Three Globe and Mail stories are finalists in the features and sports categories of the international Online Journalism Awards.
Established in 2000, the OJAs honour excellence in digital journalism around the world from outlets such as The New York Times, The Washington Post, The Wall Street Journal and The Guardian, among others.
“It is an honour for us to be recognized alongside so many outstanding news organizations,” The Globe’s editor-in-chief David Walmsley said. “Although these nominations span a range of subjects, they share a common purpose: finding innovative ways to tell people’s stories. This recognition is a real credit to the newsroom, and its commitment to producing world-class narrative and visual journalism.”
“The Road,” about deforestation in the Amazon, is nominated for best feature from a large newsroom. Over the course of a 2,000 kilometre journey, Latin America correspondent Stephanie Nolen, photographer Aaron Elkaim and producer Elisangela Mendonca reported through dust storms, forest fires and illegal logging operations across the continent. They told the stories of the people profiting from the rainforest’s destruction.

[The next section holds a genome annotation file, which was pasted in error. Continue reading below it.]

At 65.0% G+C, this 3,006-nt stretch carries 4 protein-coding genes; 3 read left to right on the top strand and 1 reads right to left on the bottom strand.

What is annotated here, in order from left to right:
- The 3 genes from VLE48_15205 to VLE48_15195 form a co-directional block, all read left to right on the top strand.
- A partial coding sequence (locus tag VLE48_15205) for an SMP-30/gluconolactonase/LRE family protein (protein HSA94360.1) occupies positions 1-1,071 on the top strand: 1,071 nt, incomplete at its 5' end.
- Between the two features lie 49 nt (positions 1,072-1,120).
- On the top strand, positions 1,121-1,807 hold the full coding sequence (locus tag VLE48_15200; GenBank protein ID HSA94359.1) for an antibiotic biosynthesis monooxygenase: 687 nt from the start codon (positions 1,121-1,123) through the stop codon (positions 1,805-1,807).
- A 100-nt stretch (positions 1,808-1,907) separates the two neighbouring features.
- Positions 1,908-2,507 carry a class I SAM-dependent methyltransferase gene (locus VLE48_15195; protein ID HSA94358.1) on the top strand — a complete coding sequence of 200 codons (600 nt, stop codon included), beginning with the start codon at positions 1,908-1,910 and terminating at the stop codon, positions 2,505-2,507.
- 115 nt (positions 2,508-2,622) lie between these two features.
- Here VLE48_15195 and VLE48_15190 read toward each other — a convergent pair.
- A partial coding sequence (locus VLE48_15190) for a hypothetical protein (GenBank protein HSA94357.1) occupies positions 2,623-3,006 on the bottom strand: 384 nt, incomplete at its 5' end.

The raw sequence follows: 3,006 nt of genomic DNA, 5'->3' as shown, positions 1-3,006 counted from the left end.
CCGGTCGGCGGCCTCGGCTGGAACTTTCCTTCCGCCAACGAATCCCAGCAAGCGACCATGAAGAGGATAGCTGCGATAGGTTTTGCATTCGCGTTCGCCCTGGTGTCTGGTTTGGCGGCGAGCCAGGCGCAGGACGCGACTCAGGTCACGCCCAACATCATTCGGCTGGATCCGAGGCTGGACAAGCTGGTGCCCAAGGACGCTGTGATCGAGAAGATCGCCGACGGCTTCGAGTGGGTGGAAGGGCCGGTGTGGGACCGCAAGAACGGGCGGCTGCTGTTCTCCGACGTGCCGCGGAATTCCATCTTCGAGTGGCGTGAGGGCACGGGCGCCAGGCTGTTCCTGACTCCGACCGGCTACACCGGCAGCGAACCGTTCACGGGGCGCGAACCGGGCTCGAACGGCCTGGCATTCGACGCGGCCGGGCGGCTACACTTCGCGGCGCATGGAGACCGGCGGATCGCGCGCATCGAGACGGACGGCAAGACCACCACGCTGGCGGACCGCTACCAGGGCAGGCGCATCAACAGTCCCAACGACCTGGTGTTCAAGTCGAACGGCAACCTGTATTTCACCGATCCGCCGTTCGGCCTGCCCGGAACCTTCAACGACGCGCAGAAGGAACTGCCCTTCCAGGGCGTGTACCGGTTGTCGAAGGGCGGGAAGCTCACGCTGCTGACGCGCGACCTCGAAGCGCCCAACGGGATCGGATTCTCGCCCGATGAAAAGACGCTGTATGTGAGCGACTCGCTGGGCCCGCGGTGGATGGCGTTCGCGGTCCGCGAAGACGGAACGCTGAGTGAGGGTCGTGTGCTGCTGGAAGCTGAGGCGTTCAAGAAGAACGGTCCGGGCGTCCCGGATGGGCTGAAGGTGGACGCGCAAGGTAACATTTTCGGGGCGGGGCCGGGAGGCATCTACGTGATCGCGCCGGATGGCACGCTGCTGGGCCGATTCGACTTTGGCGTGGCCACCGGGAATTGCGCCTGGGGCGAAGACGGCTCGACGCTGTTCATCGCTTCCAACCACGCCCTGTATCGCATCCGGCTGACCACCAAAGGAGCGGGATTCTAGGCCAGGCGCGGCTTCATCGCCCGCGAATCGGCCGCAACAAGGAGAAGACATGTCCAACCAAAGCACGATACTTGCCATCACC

Nominated in the sports category is “Eight Seconds,” a story about Ty Pozzobon, a Canadian bull rider who killed himself at the age of 25. Globe reporter Marty Klinkenberg delved into his life and the Canadian bull-riding circuit. He drove across Alberta to talk to Mr. Pozzobon’s friends and family, persuading them to speak about a man they loved deeply and lost too soon.
The Globe’s interactive 2018 Olympics coverage is also nominated. Throughout the Games, reporters used interactive templates mixing video, athlete interviews and motion graphics to tie together stories, for example, of a decorated Canadian athlete who has never won Olympic gold; sledding athletes' preparation strategies; and the brand-new event of mass-start speed skating.
The awards will be presented on Sept. 15 at a dinner in Austin, Tex. The Globe won multiple OJAs in 2017, including general excellence in online journalism, beating out finalists The New York Times and PolitiFact.